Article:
Psychologists have found that while the act of watching television is physically relaxing (it lowers the heart rate), heavy viewing can have the opposite effect: Once you turn the set off, you'll likely feel zoned out and anxious. Factor in the way the networks often hype the news so that you feel you're missing something if you don't watch, and it's easy to see how tuning in too often or for long stretches can breed nervousness. To stay on top of current affairs without fueling anxiety:
Ration the info. "If you start feeling worried as you watch, you're overconsuming the news," says Charles Figley, Ph.D., a grief and trauma specialist at Florida State University School of Social Work in Tallahassee. Consistency can help you stay calm. The same goes for web browsing or poring over the newspaper. Read enough to satisfy your need to know, and then stop and do something else.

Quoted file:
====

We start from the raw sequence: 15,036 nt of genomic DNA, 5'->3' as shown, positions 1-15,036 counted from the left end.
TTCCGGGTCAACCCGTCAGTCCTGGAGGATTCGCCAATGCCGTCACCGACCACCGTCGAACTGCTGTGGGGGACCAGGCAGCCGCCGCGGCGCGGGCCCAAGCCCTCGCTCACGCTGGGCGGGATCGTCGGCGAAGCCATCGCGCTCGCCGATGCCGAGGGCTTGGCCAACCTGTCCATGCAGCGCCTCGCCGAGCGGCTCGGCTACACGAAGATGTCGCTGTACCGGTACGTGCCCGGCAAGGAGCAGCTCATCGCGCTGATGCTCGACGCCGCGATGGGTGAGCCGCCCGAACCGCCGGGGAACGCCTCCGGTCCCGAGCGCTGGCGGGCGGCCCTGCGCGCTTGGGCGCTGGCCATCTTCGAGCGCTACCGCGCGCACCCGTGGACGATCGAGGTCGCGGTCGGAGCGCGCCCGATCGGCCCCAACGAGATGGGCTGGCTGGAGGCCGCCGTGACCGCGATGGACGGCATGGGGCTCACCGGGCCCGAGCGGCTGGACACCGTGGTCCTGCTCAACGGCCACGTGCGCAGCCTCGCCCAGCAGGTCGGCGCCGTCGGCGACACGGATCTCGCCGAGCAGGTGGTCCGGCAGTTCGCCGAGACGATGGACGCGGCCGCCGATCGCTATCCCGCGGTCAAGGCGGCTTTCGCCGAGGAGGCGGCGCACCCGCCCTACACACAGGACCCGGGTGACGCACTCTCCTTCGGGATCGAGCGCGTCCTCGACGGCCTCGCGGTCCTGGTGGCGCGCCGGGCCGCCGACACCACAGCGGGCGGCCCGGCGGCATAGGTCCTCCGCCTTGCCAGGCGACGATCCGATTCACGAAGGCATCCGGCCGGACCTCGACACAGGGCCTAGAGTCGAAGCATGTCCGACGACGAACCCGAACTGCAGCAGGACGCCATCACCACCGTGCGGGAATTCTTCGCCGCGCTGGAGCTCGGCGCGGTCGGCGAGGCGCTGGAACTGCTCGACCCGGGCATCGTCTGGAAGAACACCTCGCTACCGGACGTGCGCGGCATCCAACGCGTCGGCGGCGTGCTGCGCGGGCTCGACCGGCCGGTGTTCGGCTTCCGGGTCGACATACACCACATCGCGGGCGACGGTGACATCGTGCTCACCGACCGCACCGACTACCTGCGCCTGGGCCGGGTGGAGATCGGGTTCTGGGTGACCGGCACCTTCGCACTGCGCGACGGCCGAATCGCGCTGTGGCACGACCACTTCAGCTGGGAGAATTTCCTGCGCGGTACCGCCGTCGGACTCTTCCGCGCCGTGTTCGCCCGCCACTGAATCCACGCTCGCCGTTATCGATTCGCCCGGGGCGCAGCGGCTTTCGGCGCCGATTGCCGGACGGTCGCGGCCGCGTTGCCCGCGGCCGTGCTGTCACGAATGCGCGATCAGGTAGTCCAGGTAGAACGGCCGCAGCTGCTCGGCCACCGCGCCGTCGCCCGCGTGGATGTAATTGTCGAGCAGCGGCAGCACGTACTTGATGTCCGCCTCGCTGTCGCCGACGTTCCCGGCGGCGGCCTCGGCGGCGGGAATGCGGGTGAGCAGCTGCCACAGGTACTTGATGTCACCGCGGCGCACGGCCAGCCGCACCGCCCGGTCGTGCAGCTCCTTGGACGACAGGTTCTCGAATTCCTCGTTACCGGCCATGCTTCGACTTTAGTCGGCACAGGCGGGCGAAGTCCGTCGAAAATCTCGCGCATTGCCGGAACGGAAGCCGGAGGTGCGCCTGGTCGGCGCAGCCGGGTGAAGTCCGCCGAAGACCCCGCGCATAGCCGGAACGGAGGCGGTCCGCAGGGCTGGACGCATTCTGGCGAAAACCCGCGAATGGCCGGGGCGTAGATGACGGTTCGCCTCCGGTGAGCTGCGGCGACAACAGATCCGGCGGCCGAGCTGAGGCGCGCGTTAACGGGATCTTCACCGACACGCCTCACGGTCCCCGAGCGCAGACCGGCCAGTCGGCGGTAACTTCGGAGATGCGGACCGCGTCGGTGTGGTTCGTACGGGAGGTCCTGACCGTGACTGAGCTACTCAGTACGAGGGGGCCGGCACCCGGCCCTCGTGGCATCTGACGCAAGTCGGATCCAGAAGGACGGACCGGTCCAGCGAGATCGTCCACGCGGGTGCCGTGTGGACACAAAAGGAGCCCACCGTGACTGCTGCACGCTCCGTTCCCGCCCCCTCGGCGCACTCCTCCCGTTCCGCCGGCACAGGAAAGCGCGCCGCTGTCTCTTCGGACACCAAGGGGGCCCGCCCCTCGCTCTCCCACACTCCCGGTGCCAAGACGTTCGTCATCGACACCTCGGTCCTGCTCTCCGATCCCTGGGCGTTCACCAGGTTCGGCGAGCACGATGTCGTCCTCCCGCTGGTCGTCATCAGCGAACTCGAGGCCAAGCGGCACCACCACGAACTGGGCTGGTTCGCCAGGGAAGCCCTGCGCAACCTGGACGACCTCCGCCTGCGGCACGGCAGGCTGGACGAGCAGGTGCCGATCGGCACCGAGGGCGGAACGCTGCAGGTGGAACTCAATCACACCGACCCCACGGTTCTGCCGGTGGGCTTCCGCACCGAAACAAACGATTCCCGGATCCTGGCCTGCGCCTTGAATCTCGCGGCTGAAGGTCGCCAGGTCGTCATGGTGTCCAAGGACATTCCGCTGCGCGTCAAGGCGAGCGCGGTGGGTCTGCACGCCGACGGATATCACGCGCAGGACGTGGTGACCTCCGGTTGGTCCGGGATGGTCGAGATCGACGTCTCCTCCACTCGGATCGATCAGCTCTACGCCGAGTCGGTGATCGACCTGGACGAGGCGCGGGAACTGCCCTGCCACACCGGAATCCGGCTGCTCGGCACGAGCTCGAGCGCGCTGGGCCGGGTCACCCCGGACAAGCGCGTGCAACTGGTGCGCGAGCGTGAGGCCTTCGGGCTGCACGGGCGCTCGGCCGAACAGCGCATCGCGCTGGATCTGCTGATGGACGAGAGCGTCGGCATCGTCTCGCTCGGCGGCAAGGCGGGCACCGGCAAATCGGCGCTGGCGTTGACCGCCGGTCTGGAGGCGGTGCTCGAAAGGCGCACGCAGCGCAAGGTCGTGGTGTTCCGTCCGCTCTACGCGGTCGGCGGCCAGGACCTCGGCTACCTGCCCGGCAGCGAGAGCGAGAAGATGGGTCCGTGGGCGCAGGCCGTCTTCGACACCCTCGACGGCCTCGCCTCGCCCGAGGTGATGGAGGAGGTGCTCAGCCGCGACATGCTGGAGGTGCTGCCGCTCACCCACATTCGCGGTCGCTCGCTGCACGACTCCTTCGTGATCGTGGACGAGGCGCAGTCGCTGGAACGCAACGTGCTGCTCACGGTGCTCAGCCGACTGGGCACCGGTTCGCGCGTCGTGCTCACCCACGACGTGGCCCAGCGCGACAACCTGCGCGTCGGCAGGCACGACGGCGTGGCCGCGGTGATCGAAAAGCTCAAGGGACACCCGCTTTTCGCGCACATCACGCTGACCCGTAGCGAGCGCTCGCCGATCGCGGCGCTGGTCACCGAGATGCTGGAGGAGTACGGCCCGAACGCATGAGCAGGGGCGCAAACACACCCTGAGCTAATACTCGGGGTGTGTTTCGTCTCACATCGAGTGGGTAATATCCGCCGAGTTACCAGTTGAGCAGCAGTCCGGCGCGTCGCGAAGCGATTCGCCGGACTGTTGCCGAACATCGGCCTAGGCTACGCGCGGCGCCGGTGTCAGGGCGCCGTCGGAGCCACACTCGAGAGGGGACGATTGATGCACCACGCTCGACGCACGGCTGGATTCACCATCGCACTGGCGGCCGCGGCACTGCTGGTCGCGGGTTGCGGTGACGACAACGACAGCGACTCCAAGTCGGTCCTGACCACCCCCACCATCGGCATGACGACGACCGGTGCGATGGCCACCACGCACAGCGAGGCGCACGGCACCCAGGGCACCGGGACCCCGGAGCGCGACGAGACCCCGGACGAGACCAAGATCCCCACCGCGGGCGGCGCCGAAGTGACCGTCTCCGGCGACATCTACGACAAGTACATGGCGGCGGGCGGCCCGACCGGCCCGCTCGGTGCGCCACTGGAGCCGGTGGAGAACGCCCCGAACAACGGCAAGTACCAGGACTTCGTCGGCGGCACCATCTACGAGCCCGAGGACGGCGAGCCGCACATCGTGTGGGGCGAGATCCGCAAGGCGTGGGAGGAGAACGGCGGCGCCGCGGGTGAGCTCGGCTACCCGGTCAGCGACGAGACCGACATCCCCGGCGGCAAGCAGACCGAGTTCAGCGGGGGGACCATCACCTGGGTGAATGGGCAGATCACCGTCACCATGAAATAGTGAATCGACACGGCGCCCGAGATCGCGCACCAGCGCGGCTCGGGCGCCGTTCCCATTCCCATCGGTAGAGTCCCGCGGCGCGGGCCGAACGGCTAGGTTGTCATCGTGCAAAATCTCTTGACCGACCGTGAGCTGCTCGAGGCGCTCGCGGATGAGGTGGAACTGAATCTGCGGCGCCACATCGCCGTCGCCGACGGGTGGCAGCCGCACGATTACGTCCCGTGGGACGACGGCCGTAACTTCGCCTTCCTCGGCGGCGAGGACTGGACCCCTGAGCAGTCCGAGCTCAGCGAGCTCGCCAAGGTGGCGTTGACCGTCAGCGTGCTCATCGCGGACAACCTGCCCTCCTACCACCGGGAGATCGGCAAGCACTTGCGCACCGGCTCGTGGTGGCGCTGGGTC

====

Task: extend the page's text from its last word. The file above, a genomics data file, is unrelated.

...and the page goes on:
Choose a single, credible source. One TV network or radio program should be enough. Trying to process numerous stories from multiple angles can be exhausting and stressful.
Talk it over. When your child isn't nearby, air your anxiety with your spouse or a good friend -- not just for the emotional support but also as a reality check. "Expressing concerns can help you put your fears in perspective," says Figley.
Stick to your routine. Keep meal- and bedtimes regular -- for everyone. Family rituals comfort grown-ups too.